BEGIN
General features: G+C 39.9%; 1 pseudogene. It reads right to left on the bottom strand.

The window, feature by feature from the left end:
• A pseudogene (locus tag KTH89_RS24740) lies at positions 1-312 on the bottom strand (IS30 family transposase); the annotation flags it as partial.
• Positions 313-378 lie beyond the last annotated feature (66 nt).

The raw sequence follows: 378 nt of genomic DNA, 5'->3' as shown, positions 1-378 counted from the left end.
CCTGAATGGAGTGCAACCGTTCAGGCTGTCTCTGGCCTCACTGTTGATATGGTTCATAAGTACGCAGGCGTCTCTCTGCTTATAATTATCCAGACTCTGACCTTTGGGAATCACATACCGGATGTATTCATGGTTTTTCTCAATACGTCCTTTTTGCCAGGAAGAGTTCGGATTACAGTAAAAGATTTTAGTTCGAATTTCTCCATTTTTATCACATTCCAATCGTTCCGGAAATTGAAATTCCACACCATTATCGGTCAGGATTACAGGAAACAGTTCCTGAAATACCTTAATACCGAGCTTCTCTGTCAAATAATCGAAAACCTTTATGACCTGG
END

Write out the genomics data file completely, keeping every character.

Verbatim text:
General features: G+C 39.9%; 1 pseudogene. It reads right to left on the bottom strand.

The window, feature by feature from the left end:
• A pseudogene (locus tag KTH89_RS24740) lies at positions 1-312 on the bottom strand (IS30 family transposase); the annotation flags it as partial.
• Positions 313-378 lie beyond the last annotated feature (66 nt).

The raw sequence follows: 378 nt of genomic DNA, 5'->3' as shown, positions 1-378 counted from the left end.
CCTGAATGGAGTGCAACCGTTCAGGCTGTCTCTGGCCTCACTGTTGATATGGTTCATAAGTACGCAGGCGTCTCTCTGCTTATAATTATCCAGACTCTGACCTTTGGGAATCACATACCGGATGTATTCATGGTTTTTCTCAATACGTCCTTTTTGCCAGGAAGAGTTCGGATTACAGTAAAAGATTTTAGTTCGAATTTCTCCATTTTTATCACATTCCAATCGTTCCGGAAATTGAAATTCCACACCATTATCGGTCAGGATTACAGGAAACAGTTCCTGAAATACCTTAATACCGAGCTTCTCTGTCAAATAATCGAAAACCTTTATGACCTGG